The frame generator 403 generates a known frame including information on the actual usable capacity of a predetermined link as an element in the network device 400. [ The frame generator 403, when receiving a signal from the monitor 401, generates, for example, an L2 Ethernet frame as will be described in more detail below. In some embodiments, the frame generator 403 may include the actual available capacity in the payload of the message. In some embodiments, frame generator 403 may add address information in place of manager 402 in a known frame.

In some embodiments, the internal components 401, 402, 403 of the network device 400 may be combined into one large component. For example, the network device may have a chip or other hardware including a frame generator 403 and a network traffic manager. Those skilled in the art will recognize existing combinations between the internal components of the network device 400.

FIG. 5 illustrates an L2 Ethernet frame as an exemplary known frame. The announcement frame 500 may be an L2 Ethernet (i.e., DIX) frame used for signaling at the physical layer of the OSI networking model (e.g., according to IEEE 802.3). In some embodiments, the known frame is conveyed on the data ring layer. Accordingly, the known frame 500 has a MAC header 511 composed of a destination MAC address 501, a source MAC address 503, and an Ether type 505. The known frame 500 also has a data payload 507 and a CRC checksum 509.

The length of the known frame 500 is variable, and the length of its various components is at least two octets. For example, the length of the destination MAC address 501 and source MAC address 503 is 6 octets, the length of the CRC checksum is 4 octets, and the length of the Ether type is 2 octets. The length of the data payload 507 is variable, and its length is in the range of 46 octets to 1500 octets. Are known and illustrative frame 500 illustrates an exemplary Ethernet frames L2, each octet in the frame is represented by its hex value equal (that is, 7E hex = 01111110 2).

The MAC header 511 may include a destination MAC address 501, a source MAC address 503, and an Ether type 505. The frame generator 403 adds the Ether type 505 to the known frame while either the frame generator 403 or the network traffic manager 402 receives the destination MAC address 501 and the source MAC address 503 . In an exemplary embodiment, the known frame 500 may be multicast by the manager 402, where the last octet of the destination MAC address of 2D hex = 00101101 has the least significant bit "1 & Frame is multicast over the communication network and propagates.

The Ether type 505 may indicate that the L2 Ethernet frame 500 is a known frame. The frame generator 403 may indicate that a particular frame is a known frame 500 by specifying an illegal Ether type. For example, the communication network 100 may assign "1524 10 " to the unidentified Ether type code to display a known frame. Then, when the frame generator 403 adds 05 hex F4 hex octet as the Ethernet type 505, the manager 402 determines that the Ethernet frame it is handling is actually a known frame. The communication network 100 may specify any unidentified Ether type, such as, for example, values of 1523 to 1535 or unassigned values of greater than 1535. In this situation, the non-validated Ether type may include undefined values between 1500 and 1536 (exclusive) and undefined values greater than 1535 (exclusive). These undefined values are those values not yet assigned to the authority in the IEEE list for the Ether type value. Using Ethernet frames for bandwidth announcement allows other protocols, including routing protocols, to coexist. The Ethernet layer bandwidth announcement typically does not add an excessive burden to the communication nodes, unlike a routing protocol that supports traffic engineering information. The above devices that support traffic engineering have incorporated into their operations the burden of recalculating topology, running routing protocols, and handling keepalive packets based on changes in the network. All of this adds an additional burden to the processor of the communication device.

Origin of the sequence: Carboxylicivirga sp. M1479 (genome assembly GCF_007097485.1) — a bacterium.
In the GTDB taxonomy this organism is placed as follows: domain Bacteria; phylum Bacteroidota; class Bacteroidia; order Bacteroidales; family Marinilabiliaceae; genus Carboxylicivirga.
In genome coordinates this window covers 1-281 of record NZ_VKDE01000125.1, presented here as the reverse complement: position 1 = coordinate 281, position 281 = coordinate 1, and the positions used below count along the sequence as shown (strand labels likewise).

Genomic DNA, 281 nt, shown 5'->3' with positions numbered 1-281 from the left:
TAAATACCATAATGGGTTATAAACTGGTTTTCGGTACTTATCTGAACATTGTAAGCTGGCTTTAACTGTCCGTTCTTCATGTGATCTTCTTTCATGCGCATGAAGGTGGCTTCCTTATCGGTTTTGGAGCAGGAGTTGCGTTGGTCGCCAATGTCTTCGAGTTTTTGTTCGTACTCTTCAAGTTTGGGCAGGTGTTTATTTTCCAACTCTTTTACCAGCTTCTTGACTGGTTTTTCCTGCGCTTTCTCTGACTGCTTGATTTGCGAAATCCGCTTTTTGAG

The length of the data payload 507 is variable, and the data payload 507 includes information about the actual available capacity of the target link and may also include associated rerouting information. The data payload 507 may include one or more type-length-values (TLVs) that may contain information on a single total bulk link capacity, for example when the target link is actually a plurality of links grouped together .